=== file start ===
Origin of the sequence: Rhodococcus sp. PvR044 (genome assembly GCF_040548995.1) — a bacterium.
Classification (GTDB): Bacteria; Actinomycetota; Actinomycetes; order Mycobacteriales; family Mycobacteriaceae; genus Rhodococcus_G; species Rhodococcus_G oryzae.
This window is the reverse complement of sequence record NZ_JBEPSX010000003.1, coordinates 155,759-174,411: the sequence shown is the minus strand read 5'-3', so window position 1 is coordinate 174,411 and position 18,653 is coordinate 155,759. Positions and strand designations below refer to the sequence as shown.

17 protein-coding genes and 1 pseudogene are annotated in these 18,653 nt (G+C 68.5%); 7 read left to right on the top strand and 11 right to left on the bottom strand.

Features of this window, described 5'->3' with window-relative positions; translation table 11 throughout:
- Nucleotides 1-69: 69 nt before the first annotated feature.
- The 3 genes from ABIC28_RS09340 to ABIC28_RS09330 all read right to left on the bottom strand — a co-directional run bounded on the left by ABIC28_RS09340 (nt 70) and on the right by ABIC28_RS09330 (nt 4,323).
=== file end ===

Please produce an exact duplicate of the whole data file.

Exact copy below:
Origin of the sequence: Rhodococcus sp. PvR044 (genome assembly GCF_040548995.1) — a bacterium.
Classification (GTDB): Bacteria; Actinomycetota; Actinomycetes; order Mycobacteriales; family Mycobacteriaceae; genus Rhodococcus_G; species Rhodococcus_G oryzae.
This window is the reverse complement of sequence record NZ_JBEPSX010000003.1, coordinates 155,759-174,411: the sequence shown is the minus strand read 5'-3', so window position 1 is coordinate 174,411 and position 18,653 is coordinate 155,759. Positions and strand designations below refer to the sequence as shown.

17 protein-coding genes and 1 pseudogene are annotated in these 18,653 nt (G+C 68.5%); 7 read left to right on the top strand and 11 right to left on the bottom strand.

Features of this window, described 5'->3' with window-relative positions; translation table 11 throughout:
- Nucleotides 1-69: 69 nt before the first annotated feature.
- The 3 genes from ABIC28_RS09340 to ABIC28_RS09330 all read right to left on the bottom strand — a co-directional run bounded on the left by ABIC28_RS09340 (nt 70) and on the right by ABIC28_RS09330 (nt 4,323).